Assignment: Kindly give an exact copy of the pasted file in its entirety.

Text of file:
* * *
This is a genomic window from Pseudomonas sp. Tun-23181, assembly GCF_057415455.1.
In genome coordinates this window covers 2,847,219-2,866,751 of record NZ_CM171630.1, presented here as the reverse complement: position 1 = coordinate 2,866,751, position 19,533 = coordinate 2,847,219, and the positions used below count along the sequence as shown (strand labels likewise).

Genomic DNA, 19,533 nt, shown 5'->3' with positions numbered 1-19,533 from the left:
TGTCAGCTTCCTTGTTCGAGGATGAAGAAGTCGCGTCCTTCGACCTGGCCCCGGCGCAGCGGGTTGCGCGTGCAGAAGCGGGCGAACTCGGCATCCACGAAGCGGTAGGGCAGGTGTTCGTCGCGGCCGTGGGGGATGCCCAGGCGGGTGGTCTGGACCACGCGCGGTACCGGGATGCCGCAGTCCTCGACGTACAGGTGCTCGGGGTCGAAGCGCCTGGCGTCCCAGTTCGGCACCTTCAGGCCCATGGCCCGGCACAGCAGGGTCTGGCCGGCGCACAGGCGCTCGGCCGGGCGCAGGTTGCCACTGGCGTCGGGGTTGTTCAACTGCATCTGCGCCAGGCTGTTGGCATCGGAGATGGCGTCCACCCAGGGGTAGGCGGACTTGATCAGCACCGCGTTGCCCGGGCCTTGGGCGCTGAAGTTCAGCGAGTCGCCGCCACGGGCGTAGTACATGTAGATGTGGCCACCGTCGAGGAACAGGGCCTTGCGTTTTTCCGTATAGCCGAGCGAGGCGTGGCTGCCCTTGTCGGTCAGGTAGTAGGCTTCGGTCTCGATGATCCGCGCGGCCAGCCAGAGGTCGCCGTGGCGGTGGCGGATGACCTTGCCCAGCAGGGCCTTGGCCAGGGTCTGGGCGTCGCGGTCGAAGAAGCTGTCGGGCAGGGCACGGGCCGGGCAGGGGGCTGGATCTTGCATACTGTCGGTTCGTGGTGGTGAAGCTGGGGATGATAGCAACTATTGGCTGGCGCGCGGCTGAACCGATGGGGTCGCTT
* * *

This is a genomic window from Pseudomonas sp. Tun-23181, assembly GCF_057415455.1.
In genome coordinates this window covers 2,847,219-2,866,751 of record NZ_CM171630.1, presented here as the reverse complement: position 1 = coordinate 2,866,751, position 19,533 = coordinate 2,847,219, and the positions used below count along the sequence as shown (strand labels likewise).

Genomic DNA, 19,533 nt, shown 5'->3' with positions numbered 1-19,533 from the left:
TGTCAGCTTCCTTGTTCGAGGATGAAGAAGTCGCGTCCTTCGACCTGGCCCCGGCGCAGCGGGTTGCGCGTGCAGAAGCGGGCGAACTCGGCATCCACGAAGCGGTAGGGCAGGTGTTCGTCGCGGCCGTGGGGGATGCCCAGGCGGGTGGTCTGGACCACGCGCGGTACCGGGATGCCGCAGTCCTCGACGTACAGGTGCTCGGGGTCGAAGCGCCTGGCGTCCCAGTTCGGCACCTTCAGGCCCATGGCCCGGCACAGCAGGGTCTGGCCGGCGCACAGGCGCTCGGCCGGGCGCAGGTTGCCACTGGCGTCGGGGTTGTTCAACTGCATCTGCGCCAGGCTGTTGGCATCGGAGATGGCGTCCACCCAGGGGTAGGCGGACTTGATCAGCACCGCGTTGCCCGGGCCTTGGGCGCTGAAGTTCAGCGAGTCGCCGCCACGGGCGTAGTACATGTAGATGTGGCCACCGTCGAGGAACAGGGCCTTGCGTTTTTCCGTATAGCCGAGCGAGGCGTGGCTGCCCTTGTCGGTCAGGTAGTAGGCTTCGGTCTCGATGATCCGCGCGGCCAGCCAGAGGTCGCCGTGGCGGTGGCGGATGACCTTGCCCAGCAGGGCCTTGGCCAGGGTCTGGGCGTCGCGGTCGAAGAAGCTGTCGGGCAGGGCACGGGCCGGGCAGGGGGCTGGATCTTGCATACTGTCGGTTCGTGGTGGTGAAGCTGGGGATGATAGCAACTATTGGCTGGCGCGCGGCTGAACCGATGGGGTCGCTT